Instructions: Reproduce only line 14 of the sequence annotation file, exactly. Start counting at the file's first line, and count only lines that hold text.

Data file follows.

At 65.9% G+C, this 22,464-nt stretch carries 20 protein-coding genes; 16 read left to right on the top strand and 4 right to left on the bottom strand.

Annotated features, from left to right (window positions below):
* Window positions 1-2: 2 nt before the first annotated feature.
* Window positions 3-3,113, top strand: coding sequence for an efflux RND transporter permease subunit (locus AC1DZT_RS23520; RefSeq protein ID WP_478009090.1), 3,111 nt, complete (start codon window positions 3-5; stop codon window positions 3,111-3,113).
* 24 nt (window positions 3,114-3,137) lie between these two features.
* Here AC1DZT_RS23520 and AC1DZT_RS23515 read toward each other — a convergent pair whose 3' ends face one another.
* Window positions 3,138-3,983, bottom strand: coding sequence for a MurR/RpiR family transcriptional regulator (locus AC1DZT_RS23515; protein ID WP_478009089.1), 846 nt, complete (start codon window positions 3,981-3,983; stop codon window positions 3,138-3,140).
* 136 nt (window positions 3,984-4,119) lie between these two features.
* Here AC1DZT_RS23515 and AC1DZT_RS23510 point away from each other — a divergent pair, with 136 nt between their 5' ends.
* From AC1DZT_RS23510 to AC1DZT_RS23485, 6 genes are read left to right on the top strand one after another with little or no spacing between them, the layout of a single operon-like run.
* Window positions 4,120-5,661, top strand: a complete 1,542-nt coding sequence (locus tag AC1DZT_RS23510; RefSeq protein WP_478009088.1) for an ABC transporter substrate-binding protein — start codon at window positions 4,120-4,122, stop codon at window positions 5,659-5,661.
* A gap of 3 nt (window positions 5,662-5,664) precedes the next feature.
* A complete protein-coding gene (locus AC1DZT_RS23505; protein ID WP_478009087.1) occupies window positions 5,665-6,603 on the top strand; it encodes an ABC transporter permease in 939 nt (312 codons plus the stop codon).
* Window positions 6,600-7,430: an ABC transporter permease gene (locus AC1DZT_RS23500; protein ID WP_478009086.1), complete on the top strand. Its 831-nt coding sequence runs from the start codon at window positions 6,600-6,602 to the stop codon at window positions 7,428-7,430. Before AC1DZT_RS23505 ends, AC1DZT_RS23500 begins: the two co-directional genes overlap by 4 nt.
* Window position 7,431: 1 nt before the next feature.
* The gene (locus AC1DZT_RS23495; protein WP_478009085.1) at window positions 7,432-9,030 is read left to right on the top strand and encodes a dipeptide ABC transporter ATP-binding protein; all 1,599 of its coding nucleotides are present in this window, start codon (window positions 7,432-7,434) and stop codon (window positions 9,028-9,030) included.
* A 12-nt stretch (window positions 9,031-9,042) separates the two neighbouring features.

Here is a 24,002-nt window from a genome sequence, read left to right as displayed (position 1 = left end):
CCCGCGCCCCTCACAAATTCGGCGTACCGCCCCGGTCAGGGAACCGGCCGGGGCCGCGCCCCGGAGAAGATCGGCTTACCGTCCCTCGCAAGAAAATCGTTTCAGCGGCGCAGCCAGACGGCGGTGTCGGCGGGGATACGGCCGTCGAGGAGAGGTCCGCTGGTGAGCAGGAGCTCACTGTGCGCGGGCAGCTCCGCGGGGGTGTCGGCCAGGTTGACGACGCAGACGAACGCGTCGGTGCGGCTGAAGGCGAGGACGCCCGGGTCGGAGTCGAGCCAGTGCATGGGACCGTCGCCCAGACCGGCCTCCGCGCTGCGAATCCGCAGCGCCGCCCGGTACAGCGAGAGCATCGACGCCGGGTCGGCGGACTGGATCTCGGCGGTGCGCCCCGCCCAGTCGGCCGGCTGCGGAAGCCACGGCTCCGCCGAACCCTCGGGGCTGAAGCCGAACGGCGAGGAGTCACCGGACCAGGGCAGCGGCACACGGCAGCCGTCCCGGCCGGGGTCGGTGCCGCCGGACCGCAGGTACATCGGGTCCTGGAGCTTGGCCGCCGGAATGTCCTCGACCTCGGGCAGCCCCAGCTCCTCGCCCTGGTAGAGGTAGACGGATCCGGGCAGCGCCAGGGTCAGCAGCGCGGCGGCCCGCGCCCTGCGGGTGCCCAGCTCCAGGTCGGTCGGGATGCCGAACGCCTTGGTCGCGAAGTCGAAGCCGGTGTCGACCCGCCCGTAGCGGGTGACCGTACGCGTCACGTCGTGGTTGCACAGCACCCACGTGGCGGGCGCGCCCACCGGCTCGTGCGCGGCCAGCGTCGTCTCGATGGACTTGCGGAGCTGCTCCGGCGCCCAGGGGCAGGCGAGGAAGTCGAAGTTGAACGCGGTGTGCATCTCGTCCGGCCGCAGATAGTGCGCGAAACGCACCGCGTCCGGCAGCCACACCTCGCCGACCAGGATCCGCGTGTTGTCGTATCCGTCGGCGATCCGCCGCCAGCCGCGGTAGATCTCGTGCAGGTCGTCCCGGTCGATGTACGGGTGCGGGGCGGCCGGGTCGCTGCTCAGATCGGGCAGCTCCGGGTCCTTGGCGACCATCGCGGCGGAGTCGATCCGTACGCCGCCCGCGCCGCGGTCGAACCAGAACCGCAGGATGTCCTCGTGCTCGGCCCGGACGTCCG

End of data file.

* Window positions 6,600-7,430: an ABC transporter permease gene (locus AC1DZT_RS23500; protein ID WP_478009086.1), complete on the top strand. Its 831-nt coding sequence runs from the start codon at window positions 6,600-6,602 to the stop codon at window positions 7,428-7,430. Before AC1DZT_RS23505 ends, AC1DZT_RS23500 begins: the two co-directional genes overlap by 4 nt.